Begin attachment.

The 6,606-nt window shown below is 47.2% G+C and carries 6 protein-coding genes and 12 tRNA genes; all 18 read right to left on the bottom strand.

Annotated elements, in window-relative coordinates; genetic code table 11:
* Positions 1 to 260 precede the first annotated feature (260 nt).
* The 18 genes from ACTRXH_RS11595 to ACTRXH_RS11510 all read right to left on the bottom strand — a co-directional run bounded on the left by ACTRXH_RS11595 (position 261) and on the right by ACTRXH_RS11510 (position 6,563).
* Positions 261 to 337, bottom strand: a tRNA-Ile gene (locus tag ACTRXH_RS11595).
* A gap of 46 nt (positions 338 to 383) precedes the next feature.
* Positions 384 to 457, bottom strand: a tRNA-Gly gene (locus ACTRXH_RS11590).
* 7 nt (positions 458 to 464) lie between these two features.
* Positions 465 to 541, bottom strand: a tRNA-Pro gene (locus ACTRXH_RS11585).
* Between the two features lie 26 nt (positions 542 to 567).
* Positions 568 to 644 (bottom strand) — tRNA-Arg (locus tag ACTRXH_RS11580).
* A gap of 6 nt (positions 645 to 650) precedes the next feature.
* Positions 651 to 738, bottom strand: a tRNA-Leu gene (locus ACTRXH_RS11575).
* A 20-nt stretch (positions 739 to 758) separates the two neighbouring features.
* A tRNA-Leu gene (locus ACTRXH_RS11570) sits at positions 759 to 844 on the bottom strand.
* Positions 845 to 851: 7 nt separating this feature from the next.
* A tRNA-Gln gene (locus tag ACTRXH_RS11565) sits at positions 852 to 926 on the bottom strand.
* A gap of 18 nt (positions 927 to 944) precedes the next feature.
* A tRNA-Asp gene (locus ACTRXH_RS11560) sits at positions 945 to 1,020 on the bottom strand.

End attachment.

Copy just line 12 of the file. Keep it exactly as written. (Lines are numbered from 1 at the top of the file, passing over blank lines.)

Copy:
* A gap of 6 nt (positions 645 to 650) precedes the next feature.